The Duke of Wellington is represented on horseback, in the prime of life, and wearing the uniform of a field-marshal, his right hand on his hip and his left holding the slack rein. He looks slightly towards the right, as though reviewing his troops. The horse's head is turned slightly in the opposite direction, and is portrayed in a stationary position, all four hoofs on the ground. Such a static style for equestrian statuary, though it later became common, was something of a novelty at the time this statue was erected, having been introduced by Sir Francis Chantrey, in his equestrian statue of George IV for the Marble Arch (now in Trafalgar Square). There are four relief panels on the base of the Wellington statue, whose subjects are as follows:
The Battle of Assaye - This relief depicts the final moment of Wellington's victory over the Marathas in 1803. The Duke, on horseback in the centre of the panel, receives the submission of the conquered chief, whilst to the right, a group of officers are still struggling to rescue a gun-carriage. The scene is full of Indian local colour, and also includes a number of Scottish soldiers, one of whom is wearing kilt and sporran.
The Battle of Waterloo - On the left are the church of Waterloo and the village of Hougoumont in flames, with broken guns and carriages and a party of Guards in the foreground. At the centre, Wellington is shown advancing on horseback, at the moment he is thought to have ordered the final charge with the words "Up, Guards, and at'em". Behind him are infantrymen and mounted officers, with a wounded soldier at the far right being treated by a surgeon.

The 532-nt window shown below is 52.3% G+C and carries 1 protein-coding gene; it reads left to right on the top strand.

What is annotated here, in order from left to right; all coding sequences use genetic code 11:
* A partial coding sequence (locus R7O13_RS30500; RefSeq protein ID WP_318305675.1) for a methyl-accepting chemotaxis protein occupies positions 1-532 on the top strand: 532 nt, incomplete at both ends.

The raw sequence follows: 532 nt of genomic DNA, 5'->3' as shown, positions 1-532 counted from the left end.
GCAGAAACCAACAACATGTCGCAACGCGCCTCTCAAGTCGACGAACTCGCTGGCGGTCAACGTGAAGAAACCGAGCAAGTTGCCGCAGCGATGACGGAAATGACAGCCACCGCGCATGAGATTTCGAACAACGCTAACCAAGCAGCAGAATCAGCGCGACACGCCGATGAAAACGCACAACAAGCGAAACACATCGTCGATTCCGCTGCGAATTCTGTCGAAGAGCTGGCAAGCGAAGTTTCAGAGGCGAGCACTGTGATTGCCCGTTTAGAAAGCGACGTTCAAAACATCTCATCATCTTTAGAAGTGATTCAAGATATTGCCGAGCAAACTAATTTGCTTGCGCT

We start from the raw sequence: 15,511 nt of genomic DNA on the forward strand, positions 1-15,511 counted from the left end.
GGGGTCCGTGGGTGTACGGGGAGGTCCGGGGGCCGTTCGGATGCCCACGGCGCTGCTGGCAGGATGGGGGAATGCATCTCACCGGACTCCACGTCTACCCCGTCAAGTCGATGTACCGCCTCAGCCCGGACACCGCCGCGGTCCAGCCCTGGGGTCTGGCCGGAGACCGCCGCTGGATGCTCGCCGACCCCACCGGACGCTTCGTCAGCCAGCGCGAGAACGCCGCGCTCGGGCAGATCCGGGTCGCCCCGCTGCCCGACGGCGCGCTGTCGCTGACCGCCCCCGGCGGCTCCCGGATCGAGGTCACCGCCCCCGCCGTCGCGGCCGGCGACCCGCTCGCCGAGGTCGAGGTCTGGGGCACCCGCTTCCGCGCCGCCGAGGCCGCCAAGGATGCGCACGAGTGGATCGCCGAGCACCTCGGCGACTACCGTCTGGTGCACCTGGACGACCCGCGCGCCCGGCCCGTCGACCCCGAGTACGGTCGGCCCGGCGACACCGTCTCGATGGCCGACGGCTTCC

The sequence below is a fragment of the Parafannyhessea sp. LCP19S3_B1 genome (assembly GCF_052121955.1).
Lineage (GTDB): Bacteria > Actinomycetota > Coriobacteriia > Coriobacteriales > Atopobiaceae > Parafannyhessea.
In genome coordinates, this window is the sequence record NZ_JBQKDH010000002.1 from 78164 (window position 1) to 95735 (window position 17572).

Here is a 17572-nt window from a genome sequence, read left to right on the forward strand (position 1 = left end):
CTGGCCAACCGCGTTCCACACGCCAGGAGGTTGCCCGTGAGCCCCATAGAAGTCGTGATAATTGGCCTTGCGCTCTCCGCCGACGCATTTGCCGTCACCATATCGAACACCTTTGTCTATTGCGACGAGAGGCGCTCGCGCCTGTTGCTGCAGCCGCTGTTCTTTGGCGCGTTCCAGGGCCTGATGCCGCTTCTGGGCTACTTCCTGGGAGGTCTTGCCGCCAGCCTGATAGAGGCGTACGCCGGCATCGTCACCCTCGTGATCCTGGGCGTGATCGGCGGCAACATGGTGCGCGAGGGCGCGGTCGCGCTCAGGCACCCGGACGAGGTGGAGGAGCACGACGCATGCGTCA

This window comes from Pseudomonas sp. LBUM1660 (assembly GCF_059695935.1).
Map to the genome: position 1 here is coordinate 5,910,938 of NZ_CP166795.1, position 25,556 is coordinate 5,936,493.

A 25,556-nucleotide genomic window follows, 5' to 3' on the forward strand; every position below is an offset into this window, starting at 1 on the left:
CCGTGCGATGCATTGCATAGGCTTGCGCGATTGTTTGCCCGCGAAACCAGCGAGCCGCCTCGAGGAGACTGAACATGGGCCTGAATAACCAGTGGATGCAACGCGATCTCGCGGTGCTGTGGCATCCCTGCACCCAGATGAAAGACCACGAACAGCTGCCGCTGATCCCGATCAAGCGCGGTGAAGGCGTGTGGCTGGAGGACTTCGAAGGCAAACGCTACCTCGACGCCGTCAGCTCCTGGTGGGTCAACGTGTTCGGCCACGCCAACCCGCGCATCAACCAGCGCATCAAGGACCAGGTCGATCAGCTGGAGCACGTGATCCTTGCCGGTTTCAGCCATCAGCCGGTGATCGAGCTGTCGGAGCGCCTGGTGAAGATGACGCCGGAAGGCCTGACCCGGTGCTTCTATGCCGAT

The Soldier's Return - The soldier in kilt and bonnet is shown entering the family home, his arm raised in greeting. A dog rushes to meet him, whilst the cat sits unconcerned on a chair. To the left, the soldier's father, seated in an armchair, looks up in surprise from the Bible which he has been reading, whilst the soldier's wife, who appears to have been laying the table, responds by raising her hand and looks gladly in the direction of her husband.
The Blessings of Peace - The returned soldier is shown in kilt and bonnet, guiding the plough. Behind him on a hillock are a group of sheep, whilst in the background a laden hay-cart with labourers resting on top of it, is pulled by horses towards the farm.
The raising of a statue of the Duke of Wellington in Glasgow was proposed by the Duke of Hamilton and seconded by Archibald Alison, Sheriff of Lanarkshire, at a public meeting in the town on 18 Feb. 1840. Within a few months a fund of nearly £10,000 had been raised from business firms and private individuals. This has been described by Ray Mackenzie as "by far the largest , as well as the most speedily gathered, private subscription for any monument in Glasgow in the 19th century". By the end of April 1840, a sub-committee had drawn up a list of sixteen sculptors for consideration. This included prominent British sculptors, and also a number of foreigners, among them Carlo Marochetti. They were asked to send in estimates and representations of similar works they had executed. On 20th October, by which time several answers had been received, Sheriff Alison moved at a meeting of the sub-committee that Marochetti be selected. From the outset Alison was opposed by Archibald McLellan, coachmaker and Deacon Convener of the Glasgow Trade House, who owned the buildings around the Royal Exchange in Glasgow where it was proposed to raise the statue. McLellan favoured Sir Francis Chantrey for the job, both in preference to the foreigners and to the Scottish sculptors, Campbell, Macdonald and Steell, who were also on the sub-committee's list. This marked the beginning of a major controversy, reported principally in the Glasgow Constitutional andthe Art Union, the lattertaking sides with the McLellan faction.